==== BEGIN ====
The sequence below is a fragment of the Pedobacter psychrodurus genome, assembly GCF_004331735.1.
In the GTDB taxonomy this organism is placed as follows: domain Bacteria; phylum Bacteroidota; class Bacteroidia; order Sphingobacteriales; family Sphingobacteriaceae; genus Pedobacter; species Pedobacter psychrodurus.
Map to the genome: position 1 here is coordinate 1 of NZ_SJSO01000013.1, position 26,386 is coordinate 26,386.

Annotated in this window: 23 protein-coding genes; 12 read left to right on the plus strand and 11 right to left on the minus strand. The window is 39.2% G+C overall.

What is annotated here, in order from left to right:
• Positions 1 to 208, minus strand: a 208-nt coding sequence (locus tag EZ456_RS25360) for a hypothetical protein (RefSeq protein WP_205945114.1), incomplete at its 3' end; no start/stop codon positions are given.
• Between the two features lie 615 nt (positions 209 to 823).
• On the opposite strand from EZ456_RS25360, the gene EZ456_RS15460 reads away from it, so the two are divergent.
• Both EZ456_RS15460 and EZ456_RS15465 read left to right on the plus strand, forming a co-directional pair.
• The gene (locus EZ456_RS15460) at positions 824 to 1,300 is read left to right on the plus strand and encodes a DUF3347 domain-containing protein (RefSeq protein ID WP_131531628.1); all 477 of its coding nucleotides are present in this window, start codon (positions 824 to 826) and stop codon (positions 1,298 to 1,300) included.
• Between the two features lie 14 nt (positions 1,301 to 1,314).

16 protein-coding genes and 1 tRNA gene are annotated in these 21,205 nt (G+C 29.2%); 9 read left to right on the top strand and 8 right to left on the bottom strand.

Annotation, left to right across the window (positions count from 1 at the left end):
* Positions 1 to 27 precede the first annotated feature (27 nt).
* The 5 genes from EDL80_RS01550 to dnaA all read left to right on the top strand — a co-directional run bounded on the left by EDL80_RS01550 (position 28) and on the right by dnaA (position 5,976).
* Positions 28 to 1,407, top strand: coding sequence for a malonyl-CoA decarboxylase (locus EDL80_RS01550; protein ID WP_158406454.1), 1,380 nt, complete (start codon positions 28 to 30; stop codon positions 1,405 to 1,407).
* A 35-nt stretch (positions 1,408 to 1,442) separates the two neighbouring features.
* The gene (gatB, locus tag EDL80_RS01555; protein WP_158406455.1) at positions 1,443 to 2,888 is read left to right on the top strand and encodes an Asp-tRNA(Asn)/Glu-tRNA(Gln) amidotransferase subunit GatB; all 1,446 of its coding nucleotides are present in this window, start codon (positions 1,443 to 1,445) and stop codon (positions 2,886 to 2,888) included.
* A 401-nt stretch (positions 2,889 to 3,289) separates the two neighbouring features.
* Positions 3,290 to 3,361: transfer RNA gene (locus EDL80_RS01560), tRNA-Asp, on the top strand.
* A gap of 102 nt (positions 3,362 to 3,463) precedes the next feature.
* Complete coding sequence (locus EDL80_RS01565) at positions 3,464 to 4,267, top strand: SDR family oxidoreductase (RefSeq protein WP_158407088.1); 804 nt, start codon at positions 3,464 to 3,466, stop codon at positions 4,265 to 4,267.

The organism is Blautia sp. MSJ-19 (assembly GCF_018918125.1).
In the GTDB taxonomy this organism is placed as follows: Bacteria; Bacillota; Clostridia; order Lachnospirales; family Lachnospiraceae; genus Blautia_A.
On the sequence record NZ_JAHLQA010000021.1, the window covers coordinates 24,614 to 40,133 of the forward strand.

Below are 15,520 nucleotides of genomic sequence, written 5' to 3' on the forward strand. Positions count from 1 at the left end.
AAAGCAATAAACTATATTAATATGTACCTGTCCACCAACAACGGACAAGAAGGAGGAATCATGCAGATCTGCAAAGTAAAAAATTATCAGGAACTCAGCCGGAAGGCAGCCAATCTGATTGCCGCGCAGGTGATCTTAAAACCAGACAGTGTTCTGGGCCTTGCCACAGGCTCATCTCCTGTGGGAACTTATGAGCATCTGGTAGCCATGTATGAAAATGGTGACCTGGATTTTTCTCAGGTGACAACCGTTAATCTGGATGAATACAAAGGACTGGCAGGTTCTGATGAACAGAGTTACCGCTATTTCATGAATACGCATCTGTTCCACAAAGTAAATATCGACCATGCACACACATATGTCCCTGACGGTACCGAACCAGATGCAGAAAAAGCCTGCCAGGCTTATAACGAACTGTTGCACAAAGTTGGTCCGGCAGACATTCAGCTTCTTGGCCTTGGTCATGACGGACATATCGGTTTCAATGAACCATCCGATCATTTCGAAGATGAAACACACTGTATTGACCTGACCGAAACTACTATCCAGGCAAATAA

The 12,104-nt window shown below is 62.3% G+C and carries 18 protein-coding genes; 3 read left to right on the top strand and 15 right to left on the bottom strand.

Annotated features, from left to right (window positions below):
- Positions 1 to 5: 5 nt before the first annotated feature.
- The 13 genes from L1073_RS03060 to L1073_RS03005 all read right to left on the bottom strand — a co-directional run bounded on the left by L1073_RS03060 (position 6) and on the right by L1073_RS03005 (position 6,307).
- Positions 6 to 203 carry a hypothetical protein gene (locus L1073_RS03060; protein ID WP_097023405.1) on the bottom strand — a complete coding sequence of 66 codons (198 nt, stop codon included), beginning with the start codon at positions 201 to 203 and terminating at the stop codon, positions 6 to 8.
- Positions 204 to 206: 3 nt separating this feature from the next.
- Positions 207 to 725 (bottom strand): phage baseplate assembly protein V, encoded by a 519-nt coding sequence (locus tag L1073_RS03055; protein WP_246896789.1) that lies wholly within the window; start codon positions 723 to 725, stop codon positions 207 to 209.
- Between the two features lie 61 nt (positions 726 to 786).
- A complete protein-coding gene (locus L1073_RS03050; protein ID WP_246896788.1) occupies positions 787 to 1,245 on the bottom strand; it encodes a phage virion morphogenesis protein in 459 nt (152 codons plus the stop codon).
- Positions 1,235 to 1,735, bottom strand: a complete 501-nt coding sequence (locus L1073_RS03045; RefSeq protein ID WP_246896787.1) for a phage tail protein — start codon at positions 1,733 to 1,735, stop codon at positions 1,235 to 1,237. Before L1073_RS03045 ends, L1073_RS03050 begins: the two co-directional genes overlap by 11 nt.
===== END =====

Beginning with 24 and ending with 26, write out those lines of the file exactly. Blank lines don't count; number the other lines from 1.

In the GTDB taxonomy this organism is placed as follows: Bacteria; Bacillota; Clostridia; order Lachnospirales; family Lachnospiraceae; genus Blautia_A.
On the sequence record NZ_JAHLQA010000021.1, the window covers coordinates 24,614 to 40,133 of the forward strand.

Below are 15,520 nucleotides of genomic sequence, written 5' to 3' on the forward strand. Positions count from 1 at the left end.